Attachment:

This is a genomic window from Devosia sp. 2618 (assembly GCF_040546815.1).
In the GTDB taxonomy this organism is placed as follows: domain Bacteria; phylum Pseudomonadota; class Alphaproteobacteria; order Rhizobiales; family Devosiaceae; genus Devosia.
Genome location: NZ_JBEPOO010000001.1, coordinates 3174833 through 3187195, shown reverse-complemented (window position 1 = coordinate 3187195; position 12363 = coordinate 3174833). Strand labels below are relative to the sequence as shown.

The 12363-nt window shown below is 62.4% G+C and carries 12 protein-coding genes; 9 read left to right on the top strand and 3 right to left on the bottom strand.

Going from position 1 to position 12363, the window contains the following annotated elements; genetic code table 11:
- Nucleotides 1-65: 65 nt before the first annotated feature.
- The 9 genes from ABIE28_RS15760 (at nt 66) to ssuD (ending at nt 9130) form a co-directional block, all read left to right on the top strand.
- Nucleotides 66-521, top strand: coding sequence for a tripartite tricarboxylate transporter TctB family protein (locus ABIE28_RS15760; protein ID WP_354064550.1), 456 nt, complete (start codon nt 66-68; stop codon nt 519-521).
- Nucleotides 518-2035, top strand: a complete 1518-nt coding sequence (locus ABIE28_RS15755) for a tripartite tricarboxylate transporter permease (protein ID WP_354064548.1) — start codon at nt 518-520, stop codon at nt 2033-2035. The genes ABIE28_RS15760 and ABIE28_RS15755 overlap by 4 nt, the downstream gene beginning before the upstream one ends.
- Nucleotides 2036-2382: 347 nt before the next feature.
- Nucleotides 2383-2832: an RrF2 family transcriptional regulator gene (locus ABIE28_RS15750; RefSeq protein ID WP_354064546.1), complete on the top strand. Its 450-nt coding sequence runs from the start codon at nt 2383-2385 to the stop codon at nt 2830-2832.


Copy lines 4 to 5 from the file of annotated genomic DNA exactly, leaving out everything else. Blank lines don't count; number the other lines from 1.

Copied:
The 12363-nt window shown below is 62.4% G+C and carries 12 protein-coding genes; 9 read left to right on the top strand and 3 right to left on the bottom strand.

Going from position 1 to position 12363, the window contains the following annotated elements; genetic code table 11: